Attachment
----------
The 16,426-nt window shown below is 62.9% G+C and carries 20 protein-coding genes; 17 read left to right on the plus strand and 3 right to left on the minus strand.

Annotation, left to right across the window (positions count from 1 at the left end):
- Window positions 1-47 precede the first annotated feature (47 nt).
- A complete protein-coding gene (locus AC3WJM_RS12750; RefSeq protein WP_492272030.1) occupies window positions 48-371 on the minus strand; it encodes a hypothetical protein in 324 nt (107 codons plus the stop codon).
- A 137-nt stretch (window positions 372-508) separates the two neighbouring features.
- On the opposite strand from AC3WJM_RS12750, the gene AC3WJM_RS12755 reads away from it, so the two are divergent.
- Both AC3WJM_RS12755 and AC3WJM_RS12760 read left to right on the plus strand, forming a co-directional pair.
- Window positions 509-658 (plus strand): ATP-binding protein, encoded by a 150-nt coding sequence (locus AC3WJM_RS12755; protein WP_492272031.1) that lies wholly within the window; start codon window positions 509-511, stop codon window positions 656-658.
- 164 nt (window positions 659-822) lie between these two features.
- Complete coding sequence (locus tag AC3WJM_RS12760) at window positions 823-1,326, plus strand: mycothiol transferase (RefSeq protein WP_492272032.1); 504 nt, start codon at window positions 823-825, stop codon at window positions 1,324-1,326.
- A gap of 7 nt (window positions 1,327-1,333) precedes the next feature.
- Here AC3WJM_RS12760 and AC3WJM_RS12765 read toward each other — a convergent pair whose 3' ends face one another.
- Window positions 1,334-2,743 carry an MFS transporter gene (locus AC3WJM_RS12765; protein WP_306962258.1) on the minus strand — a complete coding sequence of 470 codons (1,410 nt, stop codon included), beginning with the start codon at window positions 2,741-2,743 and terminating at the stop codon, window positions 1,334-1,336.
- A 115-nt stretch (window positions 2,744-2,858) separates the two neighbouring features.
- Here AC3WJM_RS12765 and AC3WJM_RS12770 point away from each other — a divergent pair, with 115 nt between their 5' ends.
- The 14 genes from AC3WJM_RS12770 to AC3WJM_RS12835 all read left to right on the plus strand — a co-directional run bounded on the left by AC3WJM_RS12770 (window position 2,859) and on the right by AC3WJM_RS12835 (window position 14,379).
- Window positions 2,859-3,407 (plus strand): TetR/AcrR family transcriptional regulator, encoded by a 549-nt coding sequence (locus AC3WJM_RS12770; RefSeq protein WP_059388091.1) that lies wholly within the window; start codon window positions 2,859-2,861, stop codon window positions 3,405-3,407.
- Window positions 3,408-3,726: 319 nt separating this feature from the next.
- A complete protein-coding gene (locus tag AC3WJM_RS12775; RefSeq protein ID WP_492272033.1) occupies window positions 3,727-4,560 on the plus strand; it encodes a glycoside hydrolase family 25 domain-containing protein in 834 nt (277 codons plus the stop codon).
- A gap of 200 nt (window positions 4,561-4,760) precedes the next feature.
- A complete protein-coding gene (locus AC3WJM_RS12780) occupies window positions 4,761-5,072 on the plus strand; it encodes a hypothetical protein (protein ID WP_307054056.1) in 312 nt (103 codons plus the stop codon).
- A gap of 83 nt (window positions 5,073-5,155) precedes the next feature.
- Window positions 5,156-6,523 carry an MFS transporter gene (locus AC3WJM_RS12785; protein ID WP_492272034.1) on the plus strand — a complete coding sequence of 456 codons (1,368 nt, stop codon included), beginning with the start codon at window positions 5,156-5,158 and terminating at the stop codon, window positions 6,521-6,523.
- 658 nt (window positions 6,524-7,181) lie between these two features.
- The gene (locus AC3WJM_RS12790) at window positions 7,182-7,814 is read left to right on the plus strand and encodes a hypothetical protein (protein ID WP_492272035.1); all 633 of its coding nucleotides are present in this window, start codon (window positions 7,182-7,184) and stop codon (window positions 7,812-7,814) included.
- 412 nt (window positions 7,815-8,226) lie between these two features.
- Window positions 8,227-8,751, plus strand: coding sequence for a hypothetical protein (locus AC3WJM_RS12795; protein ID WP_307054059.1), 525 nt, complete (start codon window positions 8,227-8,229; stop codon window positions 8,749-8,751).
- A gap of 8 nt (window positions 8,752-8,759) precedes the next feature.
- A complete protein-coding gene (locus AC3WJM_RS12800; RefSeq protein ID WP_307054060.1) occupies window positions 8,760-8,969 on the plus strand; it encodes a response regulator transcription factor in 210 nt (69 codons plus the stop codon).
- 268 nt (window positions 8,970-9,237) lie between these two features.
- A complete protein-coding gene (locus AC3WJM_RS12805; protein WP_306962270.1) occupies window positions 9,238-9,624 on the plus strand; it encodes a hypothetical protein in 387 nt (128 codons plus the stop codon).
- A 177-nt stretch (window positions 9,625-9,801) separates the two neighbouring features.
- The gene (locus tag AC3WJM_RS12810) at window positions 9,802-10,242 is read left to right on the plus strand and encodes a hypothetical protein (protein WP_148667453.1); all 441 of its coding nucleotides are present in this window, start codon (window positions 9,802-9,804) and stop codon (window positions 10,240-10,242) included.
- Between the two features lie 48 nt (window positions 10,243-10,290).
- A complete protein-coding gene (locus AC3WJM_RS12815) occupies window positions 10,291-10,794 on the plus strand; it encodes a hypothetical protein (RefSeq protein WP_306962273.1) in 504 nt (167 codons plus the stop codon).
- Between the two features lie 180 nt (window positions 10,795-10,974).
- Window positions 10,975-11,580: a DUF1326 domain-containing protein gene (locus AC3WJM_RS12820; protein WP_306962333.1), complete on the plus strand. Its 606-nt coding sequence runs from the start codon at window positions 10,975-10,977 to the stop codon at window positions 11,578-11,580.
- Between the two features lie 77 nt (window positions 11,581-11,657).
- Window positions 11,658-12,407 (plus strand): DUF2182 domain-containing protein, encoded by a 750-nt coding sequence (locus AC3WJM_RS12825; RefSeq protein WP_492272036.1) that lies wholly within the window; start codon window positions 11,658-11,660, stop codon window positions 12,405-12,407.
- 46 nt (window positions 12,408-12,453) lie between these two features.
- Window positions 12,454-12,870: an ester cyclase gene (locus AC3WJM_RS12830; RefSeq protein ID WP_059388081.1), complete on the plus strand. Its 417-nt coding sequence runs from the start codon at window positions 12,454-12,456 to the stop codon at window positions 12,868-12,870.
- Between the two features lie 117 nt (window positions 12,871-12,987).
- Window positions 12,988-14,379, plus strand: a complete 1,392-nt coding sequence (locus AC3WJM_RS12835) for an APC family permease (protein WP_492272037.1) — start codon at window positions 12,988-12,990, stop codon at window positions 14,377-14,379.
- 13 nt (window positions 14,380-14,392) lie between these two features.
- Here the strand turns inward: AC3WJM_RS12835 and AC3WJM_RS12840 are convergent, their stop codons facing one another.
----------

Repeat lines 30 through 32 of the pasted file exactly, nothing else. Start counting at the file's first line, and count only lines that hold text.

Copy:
- 268 nt (window positions 8,970-9,237) lie between these two features.
- A complete protein-coding gene (locus AC3WJM_RS12805; protein WP_306962270.1) occupies window positions 9,238-9,624 on the plus strand; it encodes a hypothetical protein in 387 nt (128 codons plus the stop codon).
- A 177-nt stretch (window positions 9,625-9,801) separates the two neighbouring features.